The “Not LinkedIn” List of Places to Source Talent

Bigstock magnifier PCAfter last week’s blowout report from LinkedIn, we can all be forgiven for wondering if anyone sources candidates anywhere else. With 20,000 recruiter accounts, it’s not surprising that candidates for the most in-demand jobs get multiple contacts a month. It’s equally not surprising that those same candidates don’t respond to InMails, emails, telephone calls, or whatever other method resourceful recruiters come up with.

But if you want to fish away from the madding crowd, where you may find that special candidate who chooses not to be on LinkedIn (they are known to exist), then consider these alternatives.

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My colleague Jeremy Roberts, editor of, a sister site to Fordyce, compiled a list of sourcing articles explaining how to find great talent on places other than LinkedIn. Here’s what he came up with:

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John Zappe is the editor of and a contributing editor of John was a newspaper reporter and editor until his geek gene lead him to launch his first website in 1994. He developed and managed online newspaper employment sites and sold advertising services to recruiters and employers. Before joining ERE Media in 2006, John was a senior consultant and analyst with Advanced Interactive Media and previously was Vice President of Digital Media for the Los Angeles Newspaper Group.

Besides writing for ERE, John consults with staffing firms and employment agencies, providing content and managing their social media programs. He also works with organizations and businesses to assist with audience development and marketing. In his spare time  he can be found hiking in the California mountains or competing in canine agility and obedience competitions.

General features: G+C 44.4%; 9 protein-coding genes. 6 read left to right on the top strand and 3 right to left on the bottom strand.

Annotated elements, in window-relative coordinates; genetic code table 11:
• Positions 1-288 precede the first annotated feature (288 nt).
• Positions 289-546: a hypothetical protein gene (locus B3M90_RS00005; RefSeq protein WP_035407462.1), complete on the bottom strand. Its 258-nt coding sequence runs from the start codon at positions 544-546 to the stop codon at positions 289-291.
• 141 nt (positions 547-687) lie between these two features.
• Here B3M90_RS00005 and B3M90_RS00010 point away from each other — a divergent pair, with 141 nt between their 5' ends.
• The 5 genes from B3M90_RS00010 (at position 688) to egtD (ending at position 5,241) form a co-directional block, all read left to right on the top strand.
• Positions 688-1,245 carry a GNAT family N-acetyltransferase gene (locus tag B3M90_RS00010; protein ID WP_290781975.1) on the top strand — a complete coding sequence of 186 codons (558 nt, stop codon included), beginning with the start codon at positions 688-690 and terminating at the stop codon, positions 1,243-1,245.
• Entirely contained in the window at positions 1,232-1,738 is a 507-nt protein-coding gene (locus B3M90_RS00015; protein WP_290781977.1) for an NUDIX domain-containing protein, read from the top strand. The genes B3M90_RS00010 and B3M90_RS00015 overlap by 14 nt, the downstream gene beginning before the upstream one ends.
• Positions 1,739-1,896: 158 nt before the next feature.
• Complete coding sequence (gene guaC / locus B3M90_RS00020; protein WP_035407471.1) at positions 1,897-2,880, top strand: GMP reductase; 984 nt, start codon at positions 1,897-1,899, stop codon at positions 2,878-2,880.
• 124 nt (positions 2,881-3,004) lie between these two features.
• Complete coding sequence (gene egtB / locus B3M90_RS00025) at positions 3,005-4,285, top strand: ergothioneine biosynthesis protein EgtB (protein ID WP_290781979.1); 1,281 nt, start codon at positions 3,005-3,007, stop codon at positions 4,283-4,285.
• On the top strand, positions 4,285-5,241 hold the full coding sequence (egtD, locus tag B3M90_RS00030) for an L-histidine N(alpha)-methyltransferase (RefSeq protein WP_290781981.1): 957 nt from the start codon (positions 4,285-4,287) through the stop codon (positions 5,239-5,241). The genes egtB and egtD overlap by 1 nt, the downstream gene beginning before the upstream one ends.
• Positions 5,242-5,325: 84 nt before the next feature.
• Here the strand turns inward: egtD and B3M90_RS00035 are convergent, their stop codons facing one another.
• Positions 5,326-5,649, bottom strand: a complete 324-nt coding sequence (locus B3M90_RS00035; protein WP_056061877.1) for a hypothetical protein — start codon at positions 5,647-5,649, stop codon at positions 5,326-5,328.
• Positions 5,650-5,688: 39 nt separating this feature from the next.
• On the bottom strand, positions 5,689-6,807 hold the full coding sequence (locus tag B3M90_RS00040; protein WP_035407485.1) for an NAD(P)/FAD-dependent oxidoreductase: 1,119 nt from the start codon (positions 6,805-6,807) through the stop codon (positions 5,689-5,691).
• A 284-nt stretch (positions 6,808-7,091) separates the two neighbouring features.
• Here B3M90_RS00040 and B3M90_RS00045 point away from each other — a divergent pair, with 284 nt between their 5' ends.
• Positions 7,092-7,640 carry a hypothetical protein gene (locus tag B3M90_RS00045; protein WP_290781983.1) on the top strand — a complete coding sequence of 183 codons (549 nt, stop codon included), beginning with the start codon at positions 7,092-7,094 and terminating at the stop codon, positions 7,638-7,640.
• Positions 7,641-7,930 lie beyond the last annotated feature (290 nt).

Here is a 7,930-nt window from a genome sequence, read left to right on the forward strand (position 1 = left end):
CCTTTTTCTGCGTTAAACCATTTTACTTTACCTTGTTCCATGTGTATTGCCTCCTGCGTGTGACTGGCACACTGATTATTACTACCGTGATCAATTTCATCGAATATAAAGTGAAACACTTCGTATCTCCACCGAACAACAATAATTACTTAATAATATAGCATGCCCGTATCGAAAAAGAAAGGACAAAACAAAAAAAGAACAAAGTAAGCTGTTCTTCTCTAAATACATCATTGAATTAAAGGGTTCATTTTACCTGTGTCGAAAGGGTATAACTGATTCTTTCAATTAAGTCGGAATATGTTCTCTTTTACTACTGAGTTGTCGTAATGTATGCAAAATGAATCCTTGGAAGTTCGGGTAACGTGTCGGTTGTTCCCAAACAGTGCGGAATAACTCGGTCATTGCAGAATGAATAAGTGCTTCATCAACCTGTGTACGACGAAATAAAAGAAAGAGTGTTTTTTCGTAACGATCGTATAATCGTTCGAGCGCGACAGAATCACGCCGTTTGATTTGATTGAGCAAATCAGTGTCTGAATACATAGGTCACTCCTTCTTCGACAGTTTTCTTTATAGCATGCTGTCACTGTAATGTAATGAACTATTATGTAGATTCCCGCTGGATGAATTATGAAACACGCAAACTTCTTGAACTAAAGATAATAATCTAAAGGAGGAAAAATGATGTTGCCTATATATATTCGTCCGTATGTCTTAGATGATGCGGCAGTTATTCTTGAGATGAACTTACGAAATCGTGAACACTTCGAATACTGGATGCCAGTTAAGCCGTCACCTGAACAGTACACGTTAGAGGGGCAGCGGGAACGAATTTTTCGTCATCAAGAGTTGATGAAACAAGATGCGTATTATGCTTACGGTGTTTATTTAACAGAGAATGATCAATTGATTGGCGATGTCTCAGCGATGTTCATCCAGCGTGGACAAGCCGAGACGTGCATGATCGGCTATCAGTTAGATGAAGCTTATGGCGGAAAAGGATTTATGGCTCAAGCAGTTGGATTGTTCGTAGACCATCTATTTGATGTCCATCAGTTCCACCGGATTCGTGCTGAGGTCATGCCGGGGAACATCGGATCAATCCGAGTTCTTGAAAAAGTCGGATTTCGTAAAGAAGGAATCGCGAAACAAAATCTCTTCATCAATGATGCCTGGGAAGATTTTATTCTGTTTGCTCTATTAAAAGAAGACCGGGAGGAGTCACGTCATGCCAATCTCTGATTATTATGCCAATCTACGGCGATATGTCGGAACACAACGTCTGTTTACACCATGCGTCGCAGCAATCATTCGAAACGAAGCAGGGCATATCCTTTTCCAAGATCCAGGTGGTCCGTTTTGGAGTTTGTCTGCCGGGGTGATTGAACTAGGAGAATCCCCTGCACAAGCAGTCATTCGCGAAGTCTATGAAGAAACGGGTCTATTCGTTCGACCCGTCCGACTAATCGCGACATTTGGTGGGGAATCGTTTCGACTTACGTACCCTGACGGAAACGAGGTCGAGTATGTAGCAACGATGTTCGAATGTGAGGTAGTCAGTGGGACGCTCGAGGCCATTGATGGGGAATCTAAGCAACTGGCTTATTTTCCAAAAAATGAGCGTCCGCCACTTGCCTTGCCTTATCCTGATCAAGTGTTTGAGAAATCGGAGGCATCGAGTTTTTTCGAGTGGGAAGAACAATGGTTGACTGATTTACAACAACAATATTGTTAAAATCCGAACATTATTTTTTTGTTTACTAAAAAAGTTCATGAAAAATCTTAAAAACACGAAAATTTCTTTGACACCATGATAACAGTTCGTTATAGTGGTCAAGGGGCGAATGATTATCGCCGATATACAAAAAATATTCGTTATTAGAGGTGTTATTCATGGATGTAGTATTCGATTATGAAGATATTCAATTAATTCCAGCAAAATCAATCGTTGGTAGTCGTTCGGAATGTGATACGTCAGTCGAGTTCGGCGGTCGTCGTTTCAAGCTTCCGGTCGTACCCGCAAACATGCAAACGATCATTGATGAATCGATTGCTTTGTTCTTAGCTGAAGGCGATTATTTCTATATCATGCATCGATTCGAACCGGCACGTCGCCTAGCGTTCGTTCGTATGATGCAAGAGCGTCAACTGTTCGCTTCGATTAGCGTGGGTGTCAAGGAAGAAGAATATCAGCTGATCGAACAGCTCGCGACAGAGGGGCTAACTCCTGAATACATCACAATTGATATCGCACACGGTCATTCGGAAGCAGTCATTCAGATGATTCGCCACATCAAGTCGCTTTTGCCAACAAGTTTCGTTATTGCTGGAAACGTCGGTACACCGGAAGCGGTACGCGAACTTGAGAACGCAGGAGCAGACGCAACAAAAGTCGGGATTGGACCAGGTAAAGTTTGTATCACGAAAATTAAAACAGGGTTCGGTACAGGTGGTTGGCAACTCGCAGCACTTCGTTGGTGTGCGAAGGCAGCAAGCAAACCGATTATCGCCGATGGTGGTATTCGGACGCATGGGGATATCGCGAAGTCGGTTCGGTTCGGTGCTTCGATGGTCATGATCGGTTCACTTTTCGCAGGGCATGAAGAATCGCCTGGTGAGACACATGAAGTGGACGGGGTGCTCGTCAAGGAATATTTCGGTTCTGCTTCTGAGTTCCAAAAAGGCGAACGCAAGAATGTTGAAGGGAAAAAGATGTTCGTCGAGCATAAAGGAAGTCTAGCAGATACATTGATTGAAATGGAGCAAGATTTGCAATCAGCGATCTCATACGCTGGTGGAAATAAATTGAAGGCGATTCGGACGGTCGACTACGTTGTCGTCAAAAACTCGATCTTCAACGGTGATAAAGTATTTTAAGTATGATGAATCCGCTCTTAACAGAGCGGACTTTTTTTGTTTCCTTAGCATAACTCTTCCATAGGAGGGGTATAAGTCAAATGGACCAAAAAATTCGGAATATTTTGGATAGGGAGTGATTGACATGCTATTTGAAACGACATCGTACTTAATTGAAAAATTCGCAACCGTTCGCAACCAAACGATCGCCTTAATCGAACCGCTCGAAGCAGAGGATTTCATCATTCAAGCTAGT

You can contact him here.


10 Comments on “The “Not LinkedIn” List of Places to Source Talent

  1. It never ceases to amaze me how technology driven and dependent most Recruiters have become. LinkedIn and any other online tool are great assets, but they can’t be your only source. Good old fashioned cold sourcing and recruiting over the phone still MUST be a part of your sourcing and recruiting skill set and practice.

    1. Technology shouldn’t replace the phone. However, a person that can leverage technology well can develop a call plan in a fraction of the time that it takes a person that doesn’t understand these tactics.

  2. You can chop down trees with an ax or you can use technology (e.g., a chainsaw). Which one would you use first and more often if you had access to both? Why?

  3. These are all tools. Why not just pick up the phone? I just conducted a search and ultimately found the right candidate through a long time contact. After utilizing many of the tools mentioned, I called someone with whom I had built a professional relationship over the years, and was then referred to a prospect.

  4. Good luck phoning that hacker who has almost no online footprint, let alone a phone number listed anywhere. I suppose it depends on what you’re recruiting but for what I do technology is the way to go.

  5. I found very useful for sourcing passive talent. They provide 500 free credits that is more than enough for me.

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